JAN: In the YOU-CAN'T-MAKE-THIS-STUFF-UP department, you have to give big points to the Wisconsin district attorney who sent sexually harrassing text messages to a victim of sexual abuse-- calling her a "hot young nymph" and asking if she was "the kind of girl who likes secret contact with an older married elected DA."
This is so gross on so many levels, I just have to spell them out.
The DA was, at the time, prosecuting the victim's boyfriend for trying to strangle her, so not only was he targeting the vulnerable, there was an unspoken power play -- the implication that turning down his sexual favors might affect his resolve in prosecuting this victim's boyfriend.
She was 26. He was 50. Ick.
In perhaps the SO-HYPOCRITICAL-YOU-CAN'T-BELIEVE-IT department, the DA was also on the local Crime Victim's Rights Board.
In the IS-HE-OUT-OF-HIS-MIND? department, even after the sexting story broke, the DA repeatedly resisted stepping down from this Crime Victim's Rights board, and later tried to barter with the board, saying that he would only step down if they didn't disclose any of the details. (they declined and eventually he had to step down).
And to prove that he's the kind of guy who doesn't believe that no means no, there were thirty text messages, count-em, thirty, to this woman.
What I find the most unbelieveable, though, is that when the story initially broke last spring, the Office of Lawyer Regulation in Wisconsin concluded that the DA's actions were "inappropriate," but did not amount to misconduct. So my question is: if targeting someone who already proved vulnerable to abuse, and then using your perceived power over her to make sexual advances isn't misconduct in Wisconson, what the hell is??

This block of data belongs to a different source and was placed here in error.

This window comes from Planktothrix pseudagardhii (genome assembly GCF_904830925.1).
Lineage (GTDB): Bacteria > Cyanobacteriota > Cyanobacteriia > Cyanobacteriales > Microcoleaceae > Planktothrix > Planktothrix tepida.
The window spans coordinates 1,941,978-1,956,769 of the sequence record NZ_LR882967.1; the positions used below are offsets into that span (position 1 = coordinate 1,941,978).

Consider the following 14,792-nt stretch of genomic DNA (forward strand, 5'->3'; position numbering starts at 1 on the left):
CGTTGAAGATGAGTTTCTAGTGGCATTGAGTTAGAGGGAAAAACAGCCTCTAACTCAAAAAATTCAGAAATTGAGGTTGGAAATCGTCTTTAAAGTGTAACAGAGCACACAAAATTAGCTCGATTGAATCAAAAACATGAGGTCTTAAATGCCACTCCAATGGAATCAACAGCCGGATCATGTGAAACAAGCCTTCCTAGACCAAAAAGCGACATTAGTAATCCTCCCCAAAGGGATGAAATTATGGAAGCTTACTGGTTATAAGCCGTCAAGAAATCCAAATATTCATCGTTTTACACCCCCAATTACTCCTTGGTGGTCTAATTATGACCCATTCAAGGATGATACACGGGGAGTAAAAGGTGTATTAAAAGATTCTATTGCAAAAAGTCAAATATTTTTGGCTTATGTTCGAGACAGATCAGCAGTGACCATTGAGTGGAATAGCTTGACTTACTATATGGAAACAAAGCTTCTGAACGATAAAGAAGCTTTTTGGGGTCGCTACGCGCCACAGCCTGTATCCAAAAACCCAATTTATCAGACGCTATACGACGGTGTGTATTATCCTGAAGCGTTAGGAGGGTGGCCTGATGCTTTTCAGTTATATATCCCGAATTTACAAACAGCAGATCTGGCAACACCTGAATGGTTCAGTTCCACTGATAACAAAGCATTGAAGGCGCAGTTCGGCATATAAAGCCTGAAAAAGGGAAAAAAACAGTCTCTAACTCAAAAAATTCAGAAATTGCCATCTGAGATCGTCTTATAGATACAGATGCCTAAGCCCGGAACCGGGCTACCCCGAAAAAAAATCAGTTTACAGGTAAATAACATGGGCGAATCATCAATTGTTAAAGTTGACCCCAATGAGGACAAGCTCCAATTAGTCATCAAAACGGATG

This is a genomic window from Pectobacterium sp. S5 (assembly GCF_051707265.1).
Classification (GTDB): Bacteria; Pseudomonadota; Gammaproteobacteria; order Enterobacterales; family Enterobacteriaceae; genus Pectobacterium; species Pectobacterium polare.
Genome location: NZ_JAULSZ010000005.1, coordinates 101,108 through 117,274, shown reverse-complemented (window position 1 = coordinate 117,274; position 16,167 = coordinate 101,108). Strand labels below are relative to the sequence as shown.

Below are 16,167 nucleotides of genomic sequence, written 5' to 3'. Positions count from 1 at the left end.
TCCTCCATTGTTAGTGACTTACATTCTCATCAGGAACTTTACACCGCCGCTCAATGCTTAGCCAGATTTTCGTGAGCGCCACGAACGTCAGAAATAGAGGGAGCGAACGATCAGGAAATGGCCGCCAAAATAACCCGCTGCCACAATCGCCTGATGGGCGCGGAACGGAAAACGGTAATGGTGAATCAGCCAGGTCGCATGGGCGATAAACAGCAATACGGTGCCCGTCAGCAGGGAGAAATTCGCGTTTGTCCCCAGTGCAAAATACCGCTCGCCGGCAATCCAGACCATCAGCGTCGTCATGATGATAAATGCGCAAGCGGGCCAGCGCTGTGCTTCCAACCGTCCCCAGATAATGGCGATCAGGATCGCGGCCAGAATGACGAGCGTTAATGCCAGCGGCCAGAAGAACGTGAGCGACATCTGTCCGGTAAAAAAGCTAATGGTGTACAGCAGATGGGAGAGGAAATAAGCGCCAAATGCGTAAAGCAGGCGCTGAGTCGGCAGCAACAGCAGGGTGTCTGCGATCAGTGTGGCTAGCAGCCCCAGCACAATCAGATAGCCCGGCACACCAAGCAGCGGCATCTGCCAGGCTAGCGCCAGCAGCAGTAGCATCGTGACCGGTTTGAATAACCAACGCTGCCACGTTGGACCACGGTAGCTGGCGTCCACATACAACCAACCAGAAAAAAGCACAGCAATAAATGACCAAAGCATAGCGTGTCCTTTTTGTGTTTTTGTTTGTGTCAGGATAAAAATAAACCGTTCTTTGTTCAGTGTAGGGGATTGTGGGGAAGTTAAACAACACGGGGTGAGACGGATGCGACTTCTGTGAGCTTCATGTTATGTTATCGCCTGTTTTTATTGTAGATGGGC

Did I mention this District Attorney was an elected official?? Up until a couple of weeks ago, he was still planning to run for re-election. Is this a sense of entitlement gone mad? Delusional beyond delusional? Early onset Alzheimer's?
Luckily for victims of sexual harassment, other women came forward with more complaints and our older, married DA was finally forced to step down.
But if it took this much public exposure to bring him down, imagine how much corruption could go undetected in any district attorney's office. What a terrific setting that would be for a mystery, and what a great basis for a fictional villain this DA would be.
ROSEMARY: You know..if I saw this on Law & Order I wouldn't have believed it.
JAN: Yeah, that's the tough part. This guy might just be too creepy to make him seem true.
What do you think? Good villain, or too far over the line?
And come back tomorrow when I interview Elizabeth Brundage about her terrific new book: A Stranger Like You
Thursday, we'll be talking about my favorite topic again, EMAIL addiction.